post #15 of 23
"Going short is the new long"

I'm on all mountain skis that I can ski powder in widen open spaces as fast as I race GS. I'm at the age where my GS is fast enough thank you. Anything slower they just keep getting better.
post #16 of 23
Quote:
Originally Posted by PhysicsMan
..............Buy a Volkl Explosiv............

- 165 for tight trees,
- 190 for wider places.

I own and use both (and love them to death).

Tom / PM
If you measure a pair of 190 V-Ex's, they actually measure out close to a 185-186-cm length, so they meet the criteria of the original post. I have to echo PhysicsMan's suggestion. For an aggressive, bigger skier, it's hard to beat the V-Ex.

For those disagree, but have never been on a pair, you might want to rethink posting an opinion to the contrary. I too own two pair of V-Ex's (180 and 190), but I'm a wee lad amongst the giants here at 175 lb and 5'8". I love mine, too.

Oh...you don't "sit back" on V-Ex's...you just ski really fast in a forward motion...
post #17 of 23
I'm 5'9" and 170 lbs; and I ski 185 cm Armada ARVs as my all mountain ski. I would not consider anything less than 90 mm at the waist as a powder ski. Manatoc at your size I'd go big, 190cm long and fat, i.e. 90mm+ waist.
post #18 of 23

Swizzle On Back

Physicsman,

I looked at the other threads that you referenced, but was unable to find the one on the TGR site. Other than you and Woodee, I did not see any 200+ lb. guys claiming they ski powder on sub-180 cm skis (much less 165s). I would like to hear from any other big guys that are getting a quality powder experience on sub-180s. Maybe I am missing something.

I am obviously coming from the opposite end of the spectrum from your physics perspective. I am sorry for my rash statement. Very short skis are not impossible to decamber; they just feel that way since there is not much ski to work with. When skiing powder I don’t really care about the physics, I am only interested in how the ski feels. With a very short ski you do not get the feel of it bowing in the snow. If it’s a soft ski it decambers quickly and you get a quick pop of a turn, and they don’t work well at speed or in uneven snow. You may need that kind of performance in very tight eastern trees, but I can’t see any other use for a ski like that. The other option is a stiffer ski that works better at speed but requires constant vigilance on fore/aft position. I have skied fat 180s (shot for me) in deep snow and refered to them as “chop sticks” at the end of the day, since they did not have any of the carve feel of a longer ski. They were quick but felt like they were chopping at the 15” of heavy powder snow more than carving it.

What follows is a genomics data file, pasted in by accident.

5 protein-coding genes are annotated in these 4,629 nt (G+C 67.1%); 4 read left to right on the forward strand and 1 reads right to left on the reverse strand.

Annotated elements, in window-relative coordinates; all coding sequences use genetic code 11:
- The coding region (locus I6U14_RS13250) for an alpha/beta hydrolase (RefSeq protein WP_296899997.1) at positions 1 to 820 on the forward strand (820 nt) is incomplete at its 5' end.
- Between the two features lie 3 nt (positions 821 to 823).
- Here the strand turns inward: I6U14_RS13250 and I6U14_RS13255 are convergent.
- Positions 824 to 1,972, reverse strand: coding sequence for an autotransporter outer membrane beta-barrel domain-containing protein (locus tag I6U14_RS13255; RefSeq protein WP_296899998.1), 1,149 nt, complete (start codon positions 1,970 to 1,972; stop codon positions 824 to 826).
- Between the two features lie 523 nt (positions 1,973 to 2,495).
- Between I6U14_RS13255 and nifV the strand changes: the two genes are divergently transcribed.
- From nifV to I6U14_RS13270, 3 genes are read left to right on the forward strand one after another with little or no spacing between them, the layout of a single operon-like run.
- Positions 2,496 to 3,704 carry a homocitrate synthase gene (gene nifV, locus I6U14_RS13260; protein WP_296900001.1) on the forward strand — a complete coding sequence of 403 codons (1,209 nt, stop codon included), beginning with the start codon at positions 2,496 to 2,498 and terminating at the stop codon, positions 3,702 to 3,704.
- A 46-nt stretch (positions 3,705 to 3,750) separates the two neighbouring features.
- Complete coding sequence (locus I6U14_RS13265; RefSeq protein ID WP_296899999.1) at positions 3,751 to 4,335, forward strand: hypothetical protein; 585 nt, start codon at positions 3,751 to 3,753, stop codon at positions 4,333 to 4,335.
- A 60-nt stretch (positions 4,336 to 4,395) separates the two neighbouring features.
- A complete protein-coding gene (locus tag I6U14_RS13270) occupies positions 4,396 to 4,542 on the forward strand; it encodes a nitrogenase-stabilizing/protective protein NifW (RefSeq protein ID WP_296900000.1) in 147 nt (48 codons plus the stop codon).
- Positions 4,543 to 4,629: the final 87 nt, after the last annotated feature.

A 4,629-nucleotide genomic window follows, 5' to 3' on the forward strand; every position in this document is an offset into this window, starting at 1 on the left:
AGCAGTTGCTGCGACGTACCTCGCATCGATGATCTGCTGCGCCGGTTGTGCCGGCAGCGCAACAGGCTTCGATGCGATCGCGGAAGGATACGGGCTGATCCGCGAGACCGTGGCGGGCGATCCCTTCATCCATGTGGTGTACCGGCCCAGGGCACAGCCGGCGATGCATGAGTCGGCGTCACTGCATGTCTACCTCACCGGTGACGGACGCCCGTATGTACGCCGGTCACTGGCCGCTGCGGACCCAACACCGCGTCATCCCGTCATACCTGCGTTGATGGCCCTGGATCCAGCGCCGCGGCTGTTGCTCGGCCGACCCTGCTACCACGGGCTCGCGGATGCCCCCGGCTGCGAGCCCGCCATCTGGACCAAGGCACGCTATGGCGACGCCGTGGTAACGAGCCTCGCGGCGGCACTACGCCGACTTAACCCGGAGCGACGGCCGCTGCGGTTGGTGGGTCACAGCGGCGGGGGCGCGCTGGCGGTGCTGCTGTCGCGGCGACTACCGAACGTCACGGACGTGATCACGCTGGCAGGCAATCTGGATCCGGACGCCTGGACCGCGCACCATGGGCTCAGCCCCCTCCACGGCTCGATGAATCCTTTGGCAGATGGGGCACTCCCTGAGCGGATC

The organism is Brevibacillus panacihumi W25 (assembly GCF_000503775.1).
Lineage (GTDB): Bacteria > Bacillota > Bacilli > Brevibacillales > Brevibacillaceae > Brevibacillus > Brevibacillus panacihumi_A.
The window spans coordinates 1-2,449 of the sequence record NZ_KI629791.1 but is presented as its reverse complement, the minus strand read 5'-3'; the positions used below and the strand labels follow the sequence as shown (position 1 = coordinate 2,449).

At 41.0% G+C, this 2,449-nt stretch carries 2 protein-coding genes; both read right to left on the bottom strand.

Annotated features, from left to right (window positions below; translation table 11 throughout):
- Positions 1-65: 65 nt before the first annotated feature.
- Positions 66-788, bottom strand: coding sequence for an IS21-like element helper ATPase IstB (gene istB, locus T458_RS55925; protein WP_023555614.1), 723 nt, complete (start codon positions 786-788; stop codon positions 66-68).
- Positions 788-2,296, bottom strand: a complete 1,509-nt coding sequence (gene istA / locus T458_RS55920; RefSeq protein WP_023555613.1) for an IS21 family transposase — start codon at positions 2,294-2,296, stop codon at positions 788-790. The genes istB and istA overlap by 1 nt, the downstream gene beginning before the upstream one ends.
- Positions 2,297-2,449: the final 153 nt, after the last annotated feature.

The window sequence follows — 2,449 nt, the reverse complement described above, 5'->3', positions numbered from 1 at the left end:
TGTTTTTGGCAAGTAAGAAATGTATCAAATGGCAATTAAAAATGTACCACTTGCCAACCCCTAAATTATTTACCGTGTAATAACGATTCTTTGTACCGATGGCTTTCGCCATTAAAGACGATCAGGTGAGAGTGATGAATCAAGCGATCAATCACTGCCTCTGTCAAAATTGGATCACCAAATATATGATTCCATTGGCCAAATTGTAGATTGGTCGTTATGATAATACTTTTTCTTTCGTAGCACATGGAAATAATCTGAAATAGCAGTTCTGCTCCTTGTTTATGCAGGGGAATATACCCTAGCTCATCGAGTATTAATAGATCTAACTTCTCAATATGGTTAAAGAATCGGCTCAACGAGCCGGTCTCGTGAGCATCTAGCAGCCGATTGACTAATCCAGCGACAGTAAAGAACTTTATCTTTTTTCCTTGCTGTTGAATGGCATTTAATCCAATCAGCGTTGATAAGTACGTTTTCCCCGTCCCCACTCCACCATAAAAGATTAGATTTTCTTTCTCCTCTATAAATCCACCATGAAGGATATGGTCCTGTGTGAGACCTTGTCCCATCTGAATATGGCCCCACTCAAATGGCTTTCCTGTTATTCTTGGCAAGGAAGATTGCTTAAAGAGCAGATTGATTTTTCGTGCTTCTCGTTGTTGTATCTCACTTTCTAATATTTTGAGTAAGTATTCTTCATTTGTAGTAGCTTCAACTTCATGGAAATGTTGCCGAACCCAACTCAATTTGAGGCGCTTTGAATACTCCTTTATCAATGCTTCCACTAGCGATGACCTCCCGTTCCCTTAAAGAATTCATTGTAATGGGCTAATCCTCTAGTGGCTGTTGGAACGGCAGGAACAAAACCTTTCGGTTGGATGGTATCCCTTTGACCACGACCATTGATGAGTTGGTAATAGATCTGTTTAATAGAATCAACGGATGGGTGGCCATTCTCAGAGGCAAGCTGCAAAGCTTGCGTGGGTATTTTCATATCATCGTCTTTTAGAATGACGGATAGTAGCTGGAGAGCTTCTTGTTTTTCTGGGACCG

Two of your previous posts reminded me of why I like longer skis in powder.

“. . . the tip displaces or compresses snow irregularities, and the rest of the ski (assuming in a carved turn), can simply follow in the previously smoothed path.”

“. . . a longer ski will have more fore-aft stability, especially when carving.”

I agree with your comments completely. A longer ski is more stable and smoother in all conditions, which brings me to the “swizzle” issue. Assume you are zipping through 2 feet of new on your 165s and because they are less stable (than your 190s) you are not able to remain perfectly centered on your skis as much of the time. Things get a little rough. Are you going to favor leaning forward towards a tip dive, or back which will slow you down a bit? Less stability = more correcting=more time behind center on short powder skis.

Do shorter skis “force” you to sit back more in the powder? Perhaps “force” is too strong a word. It is just the most comfortable and safest place to be on a less stable ski in powder. After all you can slow down by just leaning back a little farther. As Bandit Man says, the desired place to be in powder is “in a forward motion,” but it is a lot harder to lead with your face on 165s because of the fore/aft stability issue. Although we all like to think that we are right in the middle of our skis at all times, it is really comes down to a constant correction process. I assert that my personal experience (both on skis and observing others on short skis in powder) is that the shorter the ski, the more time you are behind the center, resulting in less carve and more swizzle. Apparently, you disagree. I think you will agree that as you go shorter you sacrifice smoothness for maneuverability. A necessary sacrafice for less proficient powder skiers, and a choice for the rest.

As for Manatoc, I would support your lean towards a 185-190, but don’t get stuck on a number because they all don’t measure or ski the same. I have spent some major time on the Explosiv and it is a great ski for Canada (its what CMH uses) and the northwest, but may be a bit ‘burly” if you have a less than aggressive demeanor and are skiing all your powder in Utah and Colorado.
post #19 of 23
Ahhh, it’s becoming clear to me now Mudfoot … I’m talking all-mountain skis and you’re talking powder specific skis (V-Explosiv, duh).

I don’t know much about the length of a true powder board because frankly I’ve never owned one. I guess if I was going to spend considerable time in AK heli-skiing, or only skied wide-open bowls and faces then it would make sense to own a pair.

However, since I’m unfortunately never in the situation where I have endless wide-open powder fields to call my own I just can’t see needing them myself for resort skiing – even when climbing or OB. There’s just too much other stuff to ski and enjoy …

I’ll stick to what I said previously; I’m on 177cm all-mountain skis and I can ski powder in the wide-open spaces at GS+ speeds without any of the stability issues you and PhysicsMan argue. Turns that are anything shorter & slower than that just get sweeter. So, why would I want to go any longer?